Excerpts from Jim Conrad's
Naturalist Newsletter

from the February 26, 2017 Newsletter issued from Rancho Regensis north of Valladolid, Yucatán, MÉXICO
PLANTING GARLIC

This week at the frutaría in Temozón I bought an especially large, good looking bunch of garlic, and planted the cloves. Below, you can see the purchase:

Garlic, ALLIUM SATIVUM, bulb with cloves

Botanically, the whole item pictured above is regarded as a bulb which, when matured and hung to dry, separates into several cloves, each clove enclosed in a silky, white envelope or skin. In the picture, the stiff, dry, vertical item surrounded by the cloves is the parent plant's stem, which has been cut off. Looking at the bulb from below, you can see the parent plant's former roots, as shown below:

Garlic, ALLIUM SATIVUM, roots on dry bulb

Each individual clove when planted produces a new garlic plant. Before planting, each clove must be broken from the cluster's root base. Below, you can see what a broken-off clove's bottom looks like:

Garlic, ALLIUM SATIVUM, bottom of dry clove

When the cloves are broken off, the clove's bottom must be kept intact, because that's where the new plant's roots will arise. If the clove is cut off with a knife, leaving behind the little collar visible in the picture on the clove's bottom, no roots will sprout on the planted clove.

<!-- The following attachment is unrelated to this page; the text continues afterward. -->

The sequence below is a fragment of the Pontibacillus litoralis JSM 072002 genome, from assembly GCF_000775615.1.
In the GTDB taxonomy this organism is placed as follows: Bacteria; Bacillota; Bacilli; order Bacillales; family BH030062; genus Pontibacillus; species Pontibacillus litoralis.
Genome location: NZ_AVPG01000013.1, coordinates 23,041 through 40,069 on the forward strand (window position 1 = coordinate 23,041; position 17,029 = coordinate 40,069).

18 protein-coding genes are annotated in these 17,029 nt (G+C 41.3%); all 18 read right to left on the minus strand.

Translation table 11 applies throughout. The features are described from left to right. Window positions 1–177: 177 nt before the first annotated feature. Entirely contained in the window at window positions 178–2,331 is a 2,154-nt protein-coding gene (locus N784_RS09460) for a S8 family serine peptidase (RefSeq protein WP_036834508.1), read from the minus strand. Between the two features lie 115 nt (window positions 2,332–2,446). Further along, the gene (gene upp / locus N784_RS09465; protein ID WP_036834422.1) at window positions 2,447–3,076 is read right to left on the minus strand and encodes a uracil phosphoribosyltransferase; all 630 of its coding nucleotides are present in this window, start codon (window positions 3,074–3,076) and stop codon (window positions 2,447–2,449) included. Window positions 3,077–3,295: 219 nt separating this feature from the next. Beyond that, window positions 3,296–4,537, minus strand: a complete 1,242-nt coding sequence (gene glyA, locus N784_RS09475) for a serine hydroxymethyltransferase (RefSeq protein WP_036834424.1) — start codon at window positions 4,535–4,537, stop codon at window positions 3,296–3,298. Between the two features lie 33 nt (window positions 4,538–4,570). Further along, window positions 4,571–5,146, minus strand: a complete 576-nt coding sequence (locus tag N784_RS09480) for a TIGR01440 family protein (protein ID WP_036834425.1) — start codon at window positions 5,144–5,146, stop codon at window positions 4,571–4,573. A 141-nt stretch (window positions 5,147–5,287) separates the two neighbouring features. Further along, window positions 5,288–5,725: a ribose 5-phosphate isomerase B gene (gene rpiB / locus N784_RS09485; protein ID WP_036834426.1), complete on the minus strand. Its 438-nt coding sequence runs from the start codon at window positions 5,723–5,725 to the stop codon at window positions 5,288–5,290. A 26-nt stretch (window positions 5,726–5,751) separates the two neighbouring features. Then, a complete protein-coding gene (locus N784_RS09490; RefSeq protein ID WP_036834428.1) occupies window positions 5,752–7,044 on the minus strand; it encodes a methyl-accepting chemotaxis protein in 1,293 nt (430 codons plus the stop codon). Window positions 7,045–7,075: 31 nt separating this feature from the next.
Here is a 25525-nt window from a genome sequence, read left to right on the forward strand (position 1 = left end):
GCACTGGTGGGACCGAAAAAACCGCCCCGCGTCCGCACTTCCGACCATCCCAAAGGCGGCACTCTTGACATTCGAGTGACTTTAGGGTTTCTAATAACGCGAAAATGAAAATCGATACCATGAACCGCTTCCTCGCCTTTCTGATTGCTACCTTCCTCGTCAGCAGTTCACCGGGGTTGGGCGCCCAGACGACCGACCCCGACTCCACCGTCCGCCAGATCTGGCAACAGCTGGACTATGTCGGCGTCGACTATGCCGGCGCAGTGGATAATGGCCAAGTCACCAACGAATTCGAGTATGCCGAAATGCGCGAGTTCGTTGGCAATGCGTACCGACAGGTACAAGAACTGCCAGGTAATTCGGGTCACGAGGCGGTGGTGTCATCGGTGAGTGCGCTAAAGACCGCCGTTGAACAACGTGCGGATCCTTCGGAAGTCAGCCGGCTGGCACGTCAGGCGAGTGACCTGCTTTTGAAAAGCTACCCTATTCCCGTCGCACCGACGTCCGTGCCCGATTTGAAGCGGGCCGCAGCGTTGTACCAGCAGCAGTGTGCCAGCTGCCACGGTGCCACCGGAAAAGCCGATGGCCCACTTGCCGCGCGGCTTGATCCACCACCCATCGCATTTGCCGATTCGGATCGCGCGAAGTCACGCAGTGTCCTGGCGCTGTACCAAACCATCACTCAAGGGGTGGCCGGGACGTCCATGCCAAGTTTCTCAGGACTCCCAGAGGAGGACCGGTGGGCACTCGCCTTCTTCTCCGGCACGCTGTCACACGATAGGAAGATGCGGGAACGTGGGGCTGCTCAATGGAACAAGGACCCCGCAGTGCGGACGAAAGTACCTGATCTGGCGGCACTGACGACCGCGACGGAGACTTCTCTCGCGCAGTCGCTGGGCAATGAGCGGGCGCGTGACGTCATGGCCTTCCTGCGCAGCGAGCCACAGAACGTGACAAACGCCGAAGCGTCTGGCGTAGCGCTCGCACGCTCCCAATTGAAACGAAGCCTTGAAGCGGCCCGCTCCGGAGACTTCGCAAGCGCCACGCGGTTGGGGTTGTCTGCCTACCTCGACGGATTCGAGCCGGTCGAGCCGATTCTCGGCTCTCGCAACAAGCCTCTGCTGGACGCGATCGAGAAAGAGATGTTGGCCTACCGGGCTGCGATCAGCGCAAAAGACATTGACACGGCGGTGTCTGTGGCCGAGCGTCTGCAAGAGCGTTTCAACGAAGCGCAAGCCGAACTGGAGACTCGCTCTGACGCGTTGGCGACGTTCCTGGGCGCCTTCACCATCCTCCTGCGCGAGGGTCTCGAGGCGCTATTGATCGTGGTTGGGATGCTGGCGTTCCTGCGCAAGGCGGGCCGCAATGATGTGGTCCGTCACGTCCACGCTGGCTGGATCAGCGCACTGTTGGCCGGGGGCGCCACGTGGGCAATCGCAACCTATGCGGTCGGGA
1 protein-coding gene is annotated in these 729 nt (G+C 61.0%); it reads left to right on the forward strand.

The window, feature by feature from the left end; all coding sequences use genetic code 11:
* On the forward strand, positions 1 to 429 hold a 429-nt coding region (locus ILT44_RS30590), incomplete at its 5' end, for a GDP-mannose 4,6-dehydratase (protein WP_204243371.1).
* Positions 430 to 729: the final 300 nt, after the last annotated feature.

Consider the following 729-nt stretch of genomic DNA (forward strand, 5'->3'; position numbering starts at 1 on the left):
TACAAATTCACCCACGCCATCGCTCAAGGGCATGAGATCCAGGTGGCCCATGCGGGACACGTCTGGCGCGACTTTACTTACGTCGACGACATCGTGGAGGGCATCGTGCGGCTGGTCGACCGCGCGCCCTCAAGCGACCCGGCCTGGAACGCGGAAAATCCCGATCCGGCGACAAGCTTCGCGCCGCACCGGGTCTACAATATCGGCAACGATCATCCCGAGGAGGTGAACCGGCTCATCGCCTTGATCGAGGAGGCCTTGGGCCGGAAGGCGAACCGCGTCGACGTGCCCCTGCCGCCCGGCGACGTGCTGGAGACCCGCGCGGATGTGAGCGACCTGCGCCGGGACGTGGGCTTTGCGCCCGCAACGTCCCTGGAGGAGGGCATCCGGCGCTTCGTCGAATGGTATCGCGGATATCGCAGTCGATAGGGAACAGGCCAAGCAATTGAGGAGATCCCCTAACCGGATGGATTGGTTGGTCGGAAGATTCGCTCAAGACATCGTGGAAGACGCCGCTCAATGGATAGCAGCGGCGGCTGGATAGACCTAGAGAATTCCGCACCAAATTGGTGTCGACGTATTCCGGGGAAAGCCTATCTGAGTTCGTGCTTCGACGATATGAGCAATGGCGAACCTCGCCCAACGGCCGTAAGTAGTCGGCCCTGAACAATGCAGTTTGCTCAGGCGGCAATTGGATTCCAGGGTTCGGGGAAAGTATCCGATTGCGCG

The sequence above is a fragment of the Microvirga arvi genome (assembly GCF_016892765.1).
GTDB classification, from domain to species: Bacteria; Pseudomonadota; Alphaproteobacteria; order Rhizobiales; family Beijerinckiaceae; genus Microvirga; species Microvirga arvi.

This planting is a kind of test. Garlic grows well in a wide range of climates, but it's known to have problems where it's too hot or humid, or where there is a lot of rainfall -- like here, during the rainy season, which will begin in a few weeks.

Garlic needs a lot of sunlight, and grows best in well dug-over, crumbly soil, the best soil type being a sandy loam. Our soil, being derived from limestone, is not at all loose and crumbly, unless mixed with plenty of organic matter and kept moist -- which might be a tricky situation, since garlic suffers with frequent waterings.

Keeping these points in mind, I planted the cloves with their pointed ends upward, their bottoms about two inches deep (5cm). Then I gathered dried leaves from the ground in the forest to cover them as mulch. I plan to water about once a week, trying to keep the soil below the mulch moist, but not wet.